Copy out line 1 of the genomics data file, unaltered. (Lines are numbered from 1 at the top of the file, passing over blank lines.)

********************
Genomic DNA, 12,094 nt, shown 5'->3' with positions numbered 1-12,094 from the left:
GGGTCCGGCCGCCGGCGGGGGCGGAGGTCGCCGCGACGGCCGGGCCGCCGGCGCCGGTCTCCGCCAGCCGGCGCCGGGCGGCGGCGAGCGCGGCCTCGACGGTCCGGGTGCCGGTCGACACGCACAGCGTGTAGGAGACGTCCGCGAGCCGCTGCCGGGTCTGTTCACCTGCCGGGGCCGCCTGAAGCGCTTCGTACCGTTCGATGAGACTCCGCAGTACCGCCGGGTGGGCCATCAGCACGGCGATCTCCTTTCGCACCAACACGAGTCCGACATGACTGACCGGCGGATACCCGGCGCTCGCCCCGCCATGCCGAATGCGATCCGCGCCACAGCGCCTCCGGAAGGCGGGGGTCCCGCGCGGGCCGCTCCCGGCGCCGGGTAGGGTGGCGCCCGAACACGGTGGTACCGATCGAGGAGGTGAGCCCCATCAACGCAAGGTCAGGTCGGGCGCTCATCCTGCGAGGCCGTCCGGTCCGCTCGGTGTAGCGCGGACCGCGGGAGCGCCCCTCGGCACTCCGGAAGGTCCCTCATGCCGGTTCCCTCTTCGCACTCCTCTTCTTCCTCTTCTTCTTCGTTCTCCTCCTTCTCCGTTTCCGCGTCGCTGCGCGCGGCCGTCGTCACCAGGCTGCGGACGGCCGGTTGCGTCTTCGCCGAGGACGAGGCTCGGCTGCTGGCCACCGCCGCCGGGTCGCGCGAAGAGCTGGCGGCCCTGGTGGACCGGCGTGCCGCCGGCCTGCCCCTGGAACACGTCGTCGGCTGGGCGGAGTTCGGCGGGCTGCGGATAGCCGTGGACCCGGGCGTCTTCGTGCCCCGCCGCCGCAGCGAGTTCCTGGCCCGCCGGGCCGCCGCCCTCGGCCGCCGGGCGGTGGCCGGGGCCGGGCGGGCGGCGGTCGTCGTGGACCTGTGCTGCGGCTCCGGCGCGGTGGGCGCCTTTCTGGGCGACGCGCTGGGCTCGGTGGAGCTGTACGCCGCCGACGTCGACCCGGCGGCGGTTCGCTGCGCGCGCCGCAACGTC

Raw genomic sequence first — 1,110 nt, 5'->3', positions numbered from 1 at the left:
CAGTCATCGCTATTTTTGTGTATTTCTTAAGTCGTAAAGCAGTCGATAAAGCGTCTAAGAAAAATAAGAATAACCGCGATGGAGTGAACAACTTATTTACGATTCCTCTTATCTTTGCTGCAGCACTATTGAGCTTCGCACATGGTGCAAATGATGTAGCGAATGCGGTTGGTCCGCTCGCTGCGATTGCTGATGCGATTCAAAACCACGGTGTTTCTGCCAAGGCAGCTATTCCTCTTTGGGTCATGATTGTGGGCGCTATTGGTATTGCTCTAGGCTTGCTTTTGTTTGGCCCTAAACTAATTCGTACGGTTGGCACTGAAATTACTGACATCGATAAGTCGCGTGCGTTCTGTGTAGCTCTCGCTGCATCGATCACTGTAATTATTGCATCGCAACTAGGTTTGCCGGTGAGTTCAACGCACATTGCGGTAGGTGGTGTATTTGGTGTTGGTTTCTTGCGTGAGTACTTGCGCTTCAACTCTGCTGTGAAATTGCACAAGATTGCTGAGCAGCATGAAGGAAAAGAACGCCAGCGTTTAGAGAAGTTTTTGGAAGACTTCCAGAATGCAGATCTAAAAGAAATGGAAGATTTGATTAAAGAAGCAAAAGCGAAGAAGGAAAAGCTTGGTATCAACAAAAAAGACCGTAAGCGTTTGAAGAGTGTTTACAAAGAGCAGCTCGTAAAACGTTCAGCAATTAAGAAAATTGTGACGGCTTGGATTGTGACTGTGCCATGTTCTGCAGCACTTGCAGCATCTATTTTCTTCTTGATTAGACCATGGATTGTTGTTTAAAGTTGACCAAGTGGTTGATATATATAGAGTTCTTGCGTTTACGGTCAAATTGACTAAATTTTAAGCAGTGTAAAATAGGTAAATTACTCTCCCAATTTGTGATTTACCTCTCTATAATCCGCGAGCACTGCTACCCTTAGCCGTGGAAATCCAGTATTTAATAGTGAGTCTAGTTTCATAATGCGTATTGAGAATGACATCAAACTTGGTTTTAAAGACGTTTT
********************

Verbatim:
Genomic DNA, 12,094 nt, shown 5'->3' with positions numbered 1-12,094 from the left: